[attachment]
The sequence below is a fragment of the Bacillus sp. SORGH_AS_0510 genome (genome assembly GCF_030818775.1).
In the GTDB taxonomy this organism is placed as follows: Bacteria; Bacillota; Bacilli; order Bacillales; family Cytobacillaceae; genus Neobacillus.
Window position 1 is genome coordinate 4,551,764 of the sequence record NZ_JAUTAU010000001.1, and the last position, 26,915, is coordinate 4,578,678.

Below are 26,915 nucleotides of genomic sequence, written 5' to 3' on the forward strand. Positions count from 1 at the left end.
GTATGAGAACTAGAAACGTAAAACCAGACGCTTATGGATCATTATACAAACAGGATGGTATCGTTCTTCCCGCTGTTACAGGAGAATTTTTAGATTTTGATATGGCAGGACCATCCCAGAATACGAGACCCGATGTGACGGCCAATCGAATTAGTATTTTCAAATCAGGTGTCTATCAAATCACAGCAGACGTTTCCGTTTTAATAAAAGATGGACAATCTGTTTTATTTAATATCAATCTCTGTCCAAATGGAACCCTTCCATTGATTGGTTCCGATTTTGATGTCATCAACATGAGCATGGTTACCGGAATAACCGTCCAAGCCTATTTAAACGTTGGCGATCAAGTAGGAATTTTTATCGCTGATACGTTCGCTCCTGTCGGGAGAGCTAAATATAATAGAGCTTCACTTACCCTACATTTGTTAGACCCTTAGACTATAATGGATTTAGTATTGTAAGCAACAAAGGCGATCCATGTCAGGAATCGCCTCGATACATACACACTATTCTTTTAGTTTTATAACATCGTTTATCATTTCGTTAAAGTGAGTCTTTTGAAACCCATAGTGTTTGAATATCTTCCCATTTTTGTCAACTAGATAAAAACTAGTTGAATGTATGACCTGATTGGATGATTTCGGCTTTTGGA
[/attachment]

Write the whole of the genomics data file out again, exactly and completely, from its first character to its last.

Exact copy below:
The sequence below is a fragment of the Bacillus sp. SORGH_AS_0510 genome (genome assembly GCF_030818775.1).
In the GTDB taxonomy this organism is placed as follows: Bacteria; Bacillota; Bacilli; order Bacillales; family Cytobacillaceae; genus Neobacillus.
Window position 1 is genome coordinate 4,551,764 of the sequence record NZ_JAUTAU010000001.1, and the last position, 26,915, is coordinate 4,578,678.

Below are 26,915 nucleotides of genomic sequence, written 5' to 3' on the forward strand. Positions count from 1 at the left end.
GTATGAGAACTAGAAACGTAAAACCAGACGCTTATGGATCATTATACAAACAGGATGGTATCGTTCTTCCCGCTGTTACAGGAGAATTTTTAGATTTTGATATGGCAGGACCATCCCAGAATACGAGACCCGATGTGACGGCCAATCGAATTAGTATTTTCAAATCAGGTGTCTATCAAATCACAGCAGACGTTTCCGTTTTAATAAAAGATGGACAATCTGTTTTATTTAATATCAATCTCTGTCCAAATGGAACCCTTCCATTGATTGGTTCCGATTTTGATGTCATCAACATGAGCATGGTTACCGGAATAACCGTCCAAGCCTATTTAAACGTTGGCGATCAAGTAGGAATTTTTATCGCTGATACGTTCGCTCCTGTCGGGAGAGCTAAATATAATAGAGCTTCACTTACCCTACATTTGTTAGACCCTTAGACTATAATGGATTTAGTATTGTAAGCAACAAAGGCGATCCATGTCAGGAATCGCCTCGATACATACACACTATTCTTTTAGTTTTATAACATCGTTTATCATTTCGTTAAAGTGAGTCTTTTGAAACCCATAGTGTTTGAATATCTTCCCATTTTTGTCAACTAGATAAAAACTAGTTGAATGTATGACCTGATTGGATGATTTCGGCTTTTGGA